(b) Propose new public investment for the next 10 years of 1% to 2% of GDP annually. This makes the necessary budget policy even harder.

(c) Create a new structure for this new investment so it doesn't turn into pure pork (call it a combination of national foundation and infrastructure bank); track the expenditures and report on them annually.

(d) introduce a 2% to 4% net VAT (value added tax) to pay for the investments, maybe even tied to these investments.

Will we actually do anything remotely like this? The only honest answer is of course not. Congress won't. The two ends of our political system do not inhabit the same universe and regard compromise and bargaining as evil. And there is no center -- although in further demonstration of the triumph of hope over experience, I would love to see the gang of six in the Senate, who are working with Alice Rivlin, come up with something. The only real hope is that President Obama plays the impending government shutdown rope-a-dope perfectly, wins the battle of public opinion, and then, at precisely the right moment, gives the big economic speech I suspect he already has written.

And if not, then as the joke's punch line says, "I'm gonna go find my brother Chester, cause he ain't never seen a train wreck."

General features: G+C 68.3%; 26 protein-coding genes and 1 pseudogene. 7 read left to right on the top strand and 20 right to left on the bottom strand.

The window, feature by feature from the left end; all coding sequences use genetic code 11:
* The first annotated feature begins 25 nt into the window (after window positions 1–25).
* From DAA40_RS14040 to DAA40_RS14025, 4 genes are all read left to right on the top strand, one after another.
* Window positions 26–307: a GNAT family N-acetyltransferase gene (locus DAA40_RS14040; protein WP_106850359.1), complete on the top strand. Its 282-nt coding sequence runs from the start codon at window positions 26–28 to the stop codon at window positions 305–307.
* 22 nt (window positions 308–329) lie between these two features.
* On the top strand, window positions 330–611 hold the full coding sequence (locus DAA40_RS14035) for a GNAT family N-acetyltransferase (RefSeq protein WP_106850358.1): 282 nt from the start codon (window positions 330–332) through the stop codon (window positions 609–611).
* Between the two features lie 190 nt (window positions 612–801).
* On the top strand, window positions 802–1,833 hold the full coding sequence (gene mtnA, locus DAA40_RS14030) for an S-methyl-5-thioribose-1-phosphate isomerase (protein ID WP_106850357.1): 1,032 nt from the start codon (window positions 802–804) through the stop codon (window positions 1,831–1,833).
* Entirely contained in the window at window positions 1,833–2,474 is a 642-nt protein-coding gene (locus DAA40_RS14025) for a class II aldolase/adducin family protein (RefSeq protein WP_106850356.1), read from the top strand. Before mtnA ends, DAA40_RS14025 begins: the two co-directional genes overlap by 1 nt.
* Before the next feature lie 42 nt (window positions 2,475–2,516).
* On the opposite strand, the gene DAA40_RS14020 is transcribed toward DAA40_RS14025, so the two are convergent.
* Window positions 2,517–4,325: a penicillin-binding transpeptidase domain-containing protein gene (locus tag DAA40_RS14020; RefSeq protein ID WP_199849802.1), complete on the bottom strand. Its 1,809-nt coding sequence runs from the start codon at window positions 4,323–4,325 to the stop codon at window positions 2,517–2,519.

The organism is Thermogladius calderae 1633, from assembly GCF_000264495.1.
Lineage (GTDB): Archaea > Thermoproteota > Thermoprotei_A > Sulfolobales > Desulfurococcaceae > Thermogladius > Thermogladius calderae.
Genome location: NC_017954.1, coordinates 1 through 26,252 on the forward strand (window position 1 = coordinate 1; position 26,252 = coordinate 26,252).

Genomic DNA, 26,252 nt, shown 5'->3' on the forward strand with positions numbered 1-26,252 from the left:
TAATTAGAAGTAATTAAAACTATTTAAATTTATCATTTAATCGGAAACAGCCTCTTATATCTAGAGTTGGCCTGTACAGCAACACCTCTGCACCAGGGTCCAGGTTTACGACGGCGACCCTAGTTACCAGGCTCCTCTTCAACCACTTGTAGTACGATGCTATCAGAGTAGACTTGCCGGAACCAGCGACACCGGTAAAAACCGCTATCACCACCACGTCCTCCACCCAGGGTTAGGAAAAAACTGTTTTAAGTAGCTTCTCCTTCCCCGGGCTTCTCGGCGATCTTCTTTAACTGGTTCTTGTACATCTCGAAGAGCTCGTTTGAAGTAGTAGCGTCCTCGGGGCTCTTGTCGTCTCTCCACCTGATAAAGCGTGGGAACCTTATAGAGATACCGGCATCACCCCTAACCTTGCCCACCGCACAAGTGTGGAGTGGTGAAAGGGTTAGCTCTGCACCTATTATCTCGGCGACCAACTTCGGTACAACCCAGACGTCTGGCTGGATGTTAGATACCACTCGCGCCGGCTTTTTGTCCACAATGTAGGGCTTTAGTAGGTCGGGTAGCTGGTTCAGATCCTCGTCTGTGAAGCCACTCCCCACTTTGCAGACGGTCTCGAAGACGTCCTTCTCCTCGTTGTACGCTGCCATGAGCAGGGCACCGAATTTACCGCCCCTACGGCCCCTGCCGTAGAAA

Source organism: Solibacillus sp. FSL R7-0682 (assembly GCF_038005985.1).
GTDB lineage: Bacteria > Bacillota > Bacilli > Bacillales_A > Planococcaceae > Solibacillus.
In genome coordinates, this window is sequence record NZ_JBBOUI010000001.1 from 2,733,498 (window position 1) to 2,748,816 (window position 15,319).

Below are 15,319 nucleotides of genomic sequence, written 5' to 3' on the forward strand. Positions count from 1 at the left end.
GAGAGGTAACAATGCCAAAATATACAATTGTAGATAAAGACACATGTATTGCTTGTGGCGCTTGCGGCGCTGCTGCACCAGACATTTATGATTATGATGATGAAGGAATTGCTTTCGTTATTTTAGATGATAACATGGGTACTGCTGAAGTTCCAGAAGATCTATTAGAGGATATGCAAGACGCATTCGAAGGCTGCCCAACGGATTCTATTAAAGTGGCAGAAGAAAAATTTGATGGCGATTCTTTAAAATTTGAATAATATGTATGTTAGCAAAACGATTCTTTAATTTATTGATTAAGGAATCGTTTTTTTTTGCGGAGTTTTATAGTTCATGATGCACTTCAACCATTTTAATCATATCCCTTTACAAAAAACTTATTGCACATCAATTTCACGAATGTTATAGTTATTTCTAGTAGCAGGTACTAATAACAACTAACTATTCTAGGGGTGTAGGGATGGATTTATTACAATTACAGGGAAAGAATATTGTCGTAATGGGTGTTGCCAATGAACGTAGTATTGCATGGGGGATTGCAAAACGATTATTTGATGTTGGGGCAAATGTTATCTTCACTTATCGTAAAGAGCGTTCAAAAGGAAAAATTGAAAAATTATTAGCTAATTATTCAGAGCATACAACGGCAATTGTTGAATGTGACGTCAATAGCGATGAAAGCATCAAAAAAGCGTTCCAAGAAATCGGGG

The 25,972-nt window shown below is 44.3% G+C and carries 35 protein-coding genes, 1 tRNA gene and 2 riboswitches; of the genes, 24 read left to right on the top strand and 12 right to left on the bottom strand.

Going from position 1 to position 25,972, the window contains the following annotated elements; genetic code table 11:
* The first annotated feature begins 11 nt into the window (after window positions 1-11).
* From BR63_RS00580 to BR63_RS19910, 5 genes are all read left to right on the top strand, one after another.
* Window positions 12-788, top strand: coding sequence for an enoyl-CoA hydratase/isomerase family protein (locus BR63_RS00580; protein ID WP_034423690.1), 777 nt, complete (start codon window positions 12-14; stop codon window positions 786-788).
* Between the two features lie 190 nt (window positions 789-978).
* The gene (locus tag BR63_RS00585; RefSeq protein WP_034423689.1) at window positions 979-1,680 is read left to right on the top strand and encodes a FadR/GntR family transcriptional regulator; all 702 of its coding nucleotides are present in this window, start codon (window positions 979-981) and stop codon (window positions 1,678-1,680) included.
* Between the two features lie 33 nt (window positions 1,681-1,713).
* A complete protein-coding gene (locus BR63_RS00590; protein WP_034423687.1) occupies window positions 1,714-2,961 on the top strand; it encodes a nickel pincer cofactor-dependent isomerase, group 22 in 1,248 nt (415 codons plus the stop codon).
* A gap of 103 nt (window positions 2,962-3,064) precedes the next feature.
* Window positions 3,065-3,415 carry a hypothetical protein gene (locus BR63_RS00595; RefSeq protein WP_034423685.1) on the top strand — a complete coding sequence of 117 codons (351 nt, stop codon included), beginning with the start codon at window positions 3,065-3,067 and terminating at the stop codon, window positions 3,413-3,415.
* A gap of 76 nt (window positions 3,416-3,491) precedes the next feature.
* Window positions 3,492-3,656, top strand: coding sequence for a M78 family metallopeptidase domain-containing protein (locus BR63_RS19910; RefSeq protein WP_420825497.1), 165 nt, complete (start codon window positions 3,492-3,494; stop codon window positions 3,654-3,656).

Roosevelt Institute Senior Fellow Bo Cutter is formerly a managing partner of Warburg Pincus, a major global private equity firm. Recently, he served as the leader of President Obama’s Office of Management and Budget (OMB) transition team.

Share This

The Unfinished Business of Making the World's Women Citizens

Mar 29, 2011Allida Black

world-hand-200Recognizing Women’s History Month, New Deal 2.0 tells the surprising story of how women became citizens -- and how their economic lives have evolved along with their rights. Allida Black urges action on UN Resolution 1325, which ensures equal citi

world-hand-200Recognizing Women’s History Month, New Deal 2.0 tells the surprising story of how women became citizens -- and how their economic lives have evolved along with their rights. Allida Black urges action on UN Resolution 1325, which ensures equal citizenship for women across the globe.

The monumental elections of Presidents Ellen Johnson Sirleaf (Liberia), Roza Otunbayeva (Krygyzstan), Dilma Rousseff (Brazil), and Prime Minister Julia Gillard (Australia) and the game-changing appointments of Dr. Michelle Bachelet as Under-Secretary General of the United Nations and Executive Director of UNWomen and Hillary Clinton as Secretary of State proved that women can govern, run preeminent human rights organizations, set international policy, and place women at the center of diplomacy, development, and peace.